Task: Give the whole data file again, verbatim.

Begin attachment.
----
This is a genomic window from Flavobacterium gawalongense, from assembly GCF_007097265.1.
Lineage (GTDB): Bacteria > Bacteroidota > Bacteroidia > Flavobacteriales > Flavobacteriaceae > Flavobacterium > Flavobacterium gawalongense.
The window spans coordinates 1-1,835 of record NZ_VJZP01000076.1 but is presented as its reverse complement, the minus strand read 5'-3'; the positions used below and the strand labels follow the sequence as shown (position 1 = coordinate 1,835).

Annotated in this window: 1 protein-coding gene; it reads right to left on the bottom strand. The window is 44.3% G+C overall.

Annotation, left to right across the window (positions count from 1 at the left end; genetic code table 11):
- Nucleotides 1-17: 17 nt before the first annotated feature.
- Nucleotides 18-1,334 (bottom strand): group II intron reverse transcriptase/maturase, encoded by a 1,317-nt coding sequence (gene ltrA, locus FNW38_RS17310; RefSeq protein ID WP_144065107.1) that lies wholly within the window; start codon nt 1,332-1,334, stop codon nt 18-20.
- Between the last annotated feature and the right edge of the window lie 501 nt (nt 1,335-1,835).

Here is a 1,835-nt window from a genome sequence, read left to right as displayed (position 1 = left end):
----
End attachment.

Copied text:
This is a genomic window from Flavobacterium gawalongense, from assembly GCF_007097265.1.
Lineage (GTDB): Bacteria > Bacteroidota > Bacteroidia > Flavobacteriales > Flavobacteriaceae > Flavobacterium > Flavobacterium gawalongense.
The window spans coordinates 1-1,835 of record NZ_VJZP01000076.1 but is presented as its reverse complement, the minus strand read 5'-3'; the positions used below and the strand labels follow the sequence as shown (position 1 = coordinate 1,835).

Annotated in this window: 1 protein-coding gene; it reads right to left on the bottom strand. The window is 44.3% G+C overall.

Annotation, left to right across the window (positions count from 1 at the left end; genetic code table 11):
- Nucleotides 1-17: 17 nt before the first annotated feature.
- Nucleotides 18-1,334 (bottom strand): group II intron reverse transcriptase/maturase, encoded by a 1,317-nt coding sequence (gene ltrA, locus FNW38_RS17310; RefSeq protein ID WP_144065107.1) that lies wholly within the window; start codon nt 1,332-1,334, stop codon nt 18-20.
- Between the last annotated feature and the right edge of the window lie 501 nt (nt 1,335-1,835).

Here is a 1,835-nt window from a genome sequence, read left to right as displayed (position 1 = left end):